Dotting Asia’s dense jungles and arid deserts, stories swirl of ancient cities that seemingly vanished into thin air. Tales thrive about thriving metropolises suddenly abandoned and swallowed by nature. Hidden deep in inaccessible mountains or buried under shifting seaside sands, these mystical lost ruins excite imaginations. We yearn to stumble upon crumbling walls and columns shrouded in greenery or glimpse glittering treasure nestled under coral reefs. Legends linger of complex cultures destroyed by natural disasters or war, leaving few traces. While often elusive, some lost ruins have been unearthed by intrepid explorers – discoveries that ignite further fantasies about what forgotten cities remain.
In Cambodia’s Angkor Archaeological Park, the mighty Khmer city Angkor Thom was reclaimed from the jungle in the late 19th century by French naturalist Henri Mouhot when he stumbled across vine-choked temples. Anchored by the enigmatic Bayon temple with its 216 giant carved faces, this imperial capital astonished with epic infrastructure supporting astonishing temples and palaces. Yet Angkor Thom represents merely one faction of the sprawling Khmer Empire. How many monumental cities still lay cloaked under Cambodia’s steamy rainforests, awaiting the machete of an explorer who picks up the scent of a crumbling bas relief behind tendrils of hanging vines?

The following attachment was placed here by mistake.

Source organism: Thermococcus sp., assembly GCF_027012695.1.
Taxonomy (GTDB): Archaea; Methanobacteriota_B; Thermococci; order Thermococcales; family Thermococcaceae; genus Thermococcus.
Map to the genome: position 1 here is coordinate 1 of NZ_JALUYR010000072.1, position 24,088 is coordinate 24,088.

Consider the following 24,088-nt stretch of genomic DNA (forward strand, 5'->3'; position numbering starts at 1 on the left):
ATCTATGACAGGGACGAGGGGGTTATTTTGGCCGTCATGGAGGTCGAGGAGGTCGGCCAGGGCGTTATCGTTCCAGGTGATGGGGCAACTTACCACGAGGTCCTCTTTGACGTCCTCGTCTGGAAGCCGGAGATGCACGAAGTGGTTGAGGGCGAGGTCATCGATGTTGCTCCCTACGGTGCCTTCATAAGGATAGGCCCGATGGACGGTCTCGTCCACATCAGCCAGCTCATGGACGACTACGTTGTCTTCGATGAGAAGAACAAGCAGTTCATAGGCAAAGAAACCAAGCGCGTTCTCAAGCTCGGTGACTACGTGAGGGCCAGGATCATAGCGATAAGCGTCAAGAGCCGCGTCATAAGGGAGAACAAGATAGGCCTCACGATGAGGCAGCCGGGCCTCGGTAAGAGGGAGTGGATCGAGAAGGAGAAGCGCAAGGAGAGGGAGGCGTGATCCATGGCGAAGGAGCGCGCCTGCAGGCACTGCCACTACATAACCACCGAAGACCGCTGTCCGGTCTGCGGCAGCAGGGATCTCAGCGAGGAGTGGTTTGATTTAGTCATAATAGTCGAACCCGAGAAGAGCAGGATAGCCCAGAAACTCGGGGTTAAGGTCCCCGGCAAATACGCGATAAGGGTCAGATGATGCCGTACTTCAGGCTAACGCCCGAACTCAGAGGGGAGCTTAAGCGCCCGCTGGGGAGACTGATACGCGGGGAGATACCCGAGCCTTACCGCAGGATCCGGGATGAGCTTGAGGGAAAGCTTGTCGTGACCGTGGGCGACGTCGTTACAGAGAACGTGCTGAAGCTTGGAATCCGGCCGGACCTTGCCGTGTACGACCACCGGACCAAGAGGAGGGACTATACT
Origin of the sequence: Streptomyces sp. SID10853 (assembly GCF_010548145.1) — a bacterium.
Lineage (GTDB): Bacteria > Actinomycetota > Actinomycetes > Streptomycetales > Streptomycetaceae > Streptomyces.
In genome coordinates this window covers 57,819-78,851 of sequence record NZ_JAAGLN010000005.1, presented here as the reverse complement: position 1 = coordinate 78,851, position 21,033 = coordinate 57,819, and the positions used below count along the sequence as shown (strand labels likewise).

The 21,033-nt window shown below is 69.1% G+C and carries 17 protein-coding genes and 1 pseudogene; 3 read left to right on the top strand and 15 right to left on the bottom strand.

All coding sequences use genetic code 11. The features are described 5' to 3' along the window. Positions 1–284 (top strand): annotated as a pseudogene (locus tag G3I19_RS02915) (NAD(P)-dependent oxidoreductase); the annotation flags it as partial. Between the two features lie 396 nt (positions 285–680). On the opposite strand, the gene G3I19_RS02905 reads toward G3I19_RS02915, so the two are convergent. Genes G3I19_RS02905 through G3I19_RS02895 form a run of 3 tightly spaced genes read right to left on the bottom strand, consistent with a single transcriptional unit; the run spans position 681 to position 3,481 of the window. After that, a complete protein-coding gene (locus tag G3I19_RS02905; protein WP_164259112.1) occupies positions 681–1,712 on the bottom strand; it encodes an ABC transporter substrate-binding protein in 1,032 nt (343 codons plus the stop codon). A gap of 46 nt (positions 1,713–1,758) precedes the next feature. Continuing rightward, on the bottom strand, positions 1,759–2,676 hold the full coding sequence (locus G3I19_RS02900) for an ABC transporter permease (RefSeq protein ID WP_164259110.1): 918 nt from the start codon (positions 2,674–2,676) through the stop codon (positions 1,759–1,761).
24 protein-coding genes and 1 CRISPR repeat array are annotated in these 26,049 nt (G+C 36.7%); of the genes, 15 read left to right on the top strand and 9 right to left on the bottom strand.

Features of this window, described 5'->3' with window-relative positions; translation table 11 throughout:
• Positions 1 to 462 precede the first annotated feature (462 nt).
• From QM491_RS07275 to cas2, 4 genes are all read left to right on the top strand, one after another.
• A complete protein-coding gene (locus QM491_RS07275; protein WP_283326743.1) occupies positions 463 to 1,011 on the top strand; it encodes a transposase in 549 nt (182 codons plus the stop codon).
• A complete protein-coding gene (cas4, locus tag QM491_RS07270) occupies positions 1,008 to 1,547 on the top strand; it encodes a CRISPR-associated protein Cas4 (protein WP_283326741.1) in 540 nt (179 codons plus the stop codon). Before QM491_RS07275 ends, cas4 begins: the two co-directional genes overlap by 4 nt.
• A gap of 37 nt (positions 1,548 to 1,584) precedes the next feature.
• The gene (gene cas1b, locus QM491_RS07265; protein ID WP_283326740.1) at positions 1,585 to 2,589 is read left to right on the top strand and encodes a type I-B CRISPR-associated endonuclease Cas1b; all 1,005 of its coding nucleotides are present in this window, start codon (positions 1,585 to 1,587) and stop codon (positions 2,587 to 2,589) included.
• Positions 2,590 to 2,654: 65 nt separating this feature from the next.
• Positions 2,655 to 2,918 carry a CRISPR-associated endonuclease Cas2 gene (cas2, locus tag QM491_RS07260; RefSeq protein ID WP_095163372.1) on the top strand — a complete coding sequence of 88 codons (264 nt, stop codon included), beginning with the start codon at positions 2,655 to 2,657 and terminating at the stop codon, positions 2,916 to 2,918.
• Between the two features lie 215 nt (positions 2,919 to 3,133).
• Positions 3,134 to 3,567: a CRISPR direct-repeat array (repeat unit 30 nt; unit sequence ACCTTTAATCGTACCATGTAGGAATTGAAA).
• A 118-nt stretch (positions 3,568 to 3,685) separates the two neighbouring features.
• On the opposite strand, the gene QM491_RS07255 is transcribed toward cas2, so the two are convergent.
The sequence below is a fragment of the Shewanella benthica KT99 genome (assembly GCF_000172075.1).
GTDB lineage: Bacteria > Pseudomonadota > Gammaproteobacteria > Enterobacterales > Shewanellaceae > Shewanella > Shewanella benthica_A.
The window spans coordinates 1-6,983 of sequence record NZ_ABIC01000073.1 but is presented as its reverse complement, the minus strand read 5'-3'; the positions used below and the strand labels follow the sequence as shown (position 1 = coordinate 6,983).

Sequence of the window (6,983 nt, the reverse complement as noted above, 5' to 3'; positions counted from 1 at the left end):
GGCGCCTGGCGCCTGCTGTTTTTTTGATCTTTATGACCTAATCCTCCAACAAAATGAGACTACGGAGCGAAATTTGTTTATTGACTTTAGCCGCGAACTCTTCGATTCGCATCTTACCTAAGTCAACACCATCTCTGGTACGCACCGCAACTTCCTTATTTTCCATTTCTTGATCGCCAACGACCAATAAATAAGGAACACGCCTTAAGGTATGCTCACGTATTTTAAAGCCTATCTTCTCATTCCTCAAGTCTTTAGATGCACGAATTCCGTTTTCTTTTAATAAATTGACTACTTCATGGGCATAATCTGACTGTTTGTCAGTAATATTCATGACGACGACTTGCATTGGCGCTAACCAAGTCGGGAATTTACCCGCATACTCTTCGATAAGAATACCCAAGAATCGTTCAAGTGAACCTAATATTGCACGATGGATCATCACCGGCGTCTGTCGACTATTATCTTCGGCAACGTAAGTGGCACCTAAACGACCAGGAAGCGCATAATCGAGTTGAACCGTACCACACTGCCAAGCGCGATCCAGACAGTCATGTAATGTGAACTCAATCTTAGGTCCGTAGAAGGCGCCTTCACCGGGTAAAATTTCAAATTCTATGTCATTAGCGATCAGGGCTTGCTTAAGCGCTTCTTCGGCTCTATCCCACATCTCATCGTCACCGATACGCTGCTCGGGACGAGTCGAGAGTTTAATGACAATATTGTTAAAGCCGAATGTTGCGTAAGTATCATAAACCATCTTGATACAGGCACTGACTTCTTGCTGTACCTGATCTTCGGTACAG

Meanwhile, tales endure of mysteriouslost cities submerged offshore after cataclysmic tsunamis. In India, oral traditions tell of the ancient port city Dwarka that Krishna ruled sinking beneath the waves. Some archaeological evidence supports this myth, with ruins and artifacts retrieved off the Gujarat coast. What other tales of thriving seaside civilizations drowned in deluges still await verification below the waves? Legends also recount prosperous cities abruptly deserted after being cursed – like the abandoned sandstone mansions of Kuldhara near Jaisalmer, purportedly cursed by a guru when the ruler levied extortionate taxes on villagers.